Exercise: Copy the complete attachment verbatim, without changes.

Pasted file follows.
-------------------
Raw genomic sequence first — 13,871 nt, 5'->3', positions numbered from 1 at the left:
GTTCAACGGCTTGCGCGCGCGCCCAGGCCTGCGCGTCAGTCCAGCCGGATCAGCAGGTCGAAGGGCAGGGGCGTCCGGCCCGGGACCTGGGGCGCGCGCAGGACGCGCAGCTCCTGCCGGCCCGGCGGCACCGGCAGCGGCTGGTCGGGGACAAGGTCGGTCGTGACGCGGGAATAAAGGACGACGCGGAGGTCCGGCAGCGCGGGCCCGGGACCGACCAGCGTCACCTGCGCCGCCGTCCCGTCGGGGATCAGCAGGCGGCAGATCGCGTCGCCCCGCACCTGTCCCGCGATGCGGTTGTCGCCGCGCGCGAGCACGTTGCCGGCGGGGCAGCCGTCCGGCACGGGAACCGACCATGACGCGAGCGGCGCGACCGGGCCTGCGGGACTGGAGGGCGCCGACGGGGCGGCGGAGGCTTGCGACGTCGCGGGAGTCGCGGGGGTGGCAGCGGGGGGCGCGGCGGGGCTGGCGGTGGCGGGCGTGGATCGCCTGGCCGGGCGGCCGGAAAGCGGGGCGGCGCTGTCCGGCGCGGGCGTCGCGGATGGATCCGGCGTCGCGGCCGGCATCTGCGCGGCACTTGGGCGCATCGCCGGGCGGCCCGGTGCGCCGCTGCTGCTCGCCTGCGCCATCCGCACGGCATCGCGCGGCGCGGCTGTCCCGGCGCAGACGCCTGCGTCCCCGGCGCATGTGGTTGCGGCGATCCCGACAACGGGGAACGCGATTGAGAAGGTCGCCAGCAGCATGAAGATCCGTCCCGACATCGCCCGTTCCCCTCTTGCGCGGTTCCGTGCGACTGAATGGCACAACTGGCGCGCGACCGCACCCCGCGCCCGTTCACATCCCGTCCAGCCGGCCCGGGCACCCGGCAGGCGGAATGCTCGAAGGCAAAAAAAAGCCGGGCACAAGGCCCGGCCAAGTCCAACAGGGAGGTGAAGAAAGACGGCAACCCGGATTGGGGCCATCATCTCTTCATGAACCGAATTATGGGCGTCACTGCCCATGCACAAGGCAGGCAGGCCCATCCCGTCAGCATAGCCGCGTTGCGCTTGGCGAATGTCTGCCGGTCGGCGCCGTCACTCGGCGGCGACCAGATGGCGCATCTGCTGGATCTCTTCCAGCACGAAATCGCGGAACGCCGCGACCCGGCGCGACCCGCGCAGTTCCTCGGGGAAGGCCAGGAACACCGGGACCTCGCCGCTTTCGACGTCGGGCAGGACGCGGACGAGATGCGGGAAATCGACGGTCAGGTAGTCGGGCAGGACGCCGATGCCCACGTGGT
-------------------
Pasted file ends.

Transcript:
Raw genomic sequence first — 13,871 nt, 5'->3', positions numbered from 1 at the left:
GTTCAACGGCTTGCGCGCGCGCCCAGGCCTGCGCGTCAGTCCAGCCGGATCAGCAGGTCGAAGGGCAGGGGCGTCCGGCCCGGGACCTGGGGCGCGCGCAGGACGCGCAGCTCCTGCCGGCCCGGCGGCACCGGCAGCGGCTGGTCGGGGACAAGGTCGGTCGTGACGCGGGAATAAAGGACGACGCGGAGGTCCGGCAGCGCGGGCCCGGGACCGACCAGCGTCACCTGCGCCGCCGTCCCGTCGGGGATCAGCAGGCGGCAGATCGCGTCGCCCCGCACCTGTCCCGCGATGCGGTTGTCGCCGCGCGCGAGCACGTTGCCGGCGGGGCAGCCGTCCGGCACGGGAACCGACCATGACGCGAGCGGCGCGACCGGGCCTGCGGGACTGGAGGGCGCCGACGGGGCGGCGGAGGCTTGCGACGTCGCGGGAGTCGCGGGGGTGGCAGCGGGGGGCGCGGCGGGGCTGGCGGTGGCGGGCGTGGATCGCCTGGCCGGGCGGCCGGAAAGCGGGGCGGCGCTGTCCGGCGCGGGCGTCGCGGATGGATCCGGCGTCGCGGCCGGCATCTGCGCGGCACTTGGGCGCATCGCCGGGCGGCCCGGTGCGCCGCTGCTGCTCGCCTGCGCCATCCGCACGGCATCGCGCGGCGCGGCTGTCCCGGCGCAGACGCCTGCGTCCCCGGCGCATGTGGTTGCGGCGATCCCGACAACGGGGAACGCGATTGAGAAGGTCGCCAGCAGCATGAAGATCCGTCCCGACATCGCCCGTTCCCCTCTTGCGCGGTTCCGTGCGACTGAATGGCACAACTGGCGCGCGACCGCACCCCGCGCCCGTTCACATCCCGTCCAGCCGGCCCGGGCACCCGGCAGGCGGAATGCTCGAAGGCAAAAAAAAGCCGGGCACAAGGCCCGGCCAAGTCCAACAGGGAGGTGAAGAAAGACGGCAACCCGGATTGGGGCCATCATCTCTTCATGAACCGAATTATGGGCGTCACTGCCCATGCACAAGGCAGGCAGGCCCATCCCGTCAGCATAGCCGCGTTGCGCTTGGCGAATGTCTGCCGGTCGGCGCCGTCACTCGGCGGCGACCAGATGGCGCATCTGCTGGATCTCTTCCAGCACGAAATCGCGGAACGCCGCGACCCGGCGCGACCCGCGCAGTTCCTCGGGGAAGGCCAGGAACACCGGGACCTCGCCGCTTTCGACGTCGGGCAGGACGCGGACGAGATGCGGGAAATCGACGGTCAGGTAGTCGGGCAGGACGCCGATGCCCACGTGGT